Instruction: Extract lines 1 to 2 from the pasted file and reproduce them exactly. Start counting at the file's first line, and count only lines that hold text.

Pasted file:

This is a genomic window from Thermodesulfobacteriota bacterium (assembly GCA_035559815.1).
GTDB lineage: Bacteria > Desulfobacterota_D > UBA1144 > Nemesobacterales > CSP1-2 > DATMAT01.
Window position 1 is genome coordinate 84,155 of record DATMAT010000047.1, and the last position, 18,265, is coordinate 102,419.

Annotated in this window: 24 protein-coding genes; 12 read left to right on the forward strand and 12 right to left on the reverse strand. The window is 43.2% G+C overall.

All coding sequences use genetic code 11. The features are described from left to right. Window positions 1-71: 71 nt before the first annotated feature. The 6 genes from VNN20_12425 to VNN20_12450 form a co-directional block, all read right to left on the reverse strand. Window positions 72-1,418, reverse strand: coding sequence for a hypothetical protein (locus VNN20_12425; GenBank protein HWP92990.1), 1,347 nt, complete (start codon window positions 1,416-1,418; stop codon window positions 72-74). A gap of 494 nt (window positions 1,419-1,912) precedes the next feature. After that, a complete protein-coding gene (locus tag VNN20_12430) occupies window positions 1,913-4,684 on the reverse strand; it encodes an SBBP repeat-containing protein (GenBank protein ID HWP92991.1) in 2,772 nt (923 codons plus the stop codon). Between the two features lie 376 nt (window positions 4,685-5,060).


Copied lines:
This is a genomic window from Thermodesulfobacteriota bacterium (assembly GCA_035559815.1).
GTDB lineage: Bacteria > Desulfobacterota_D > UBA1144 > Nemesobacterales > CSP1-2 > DATMAT01.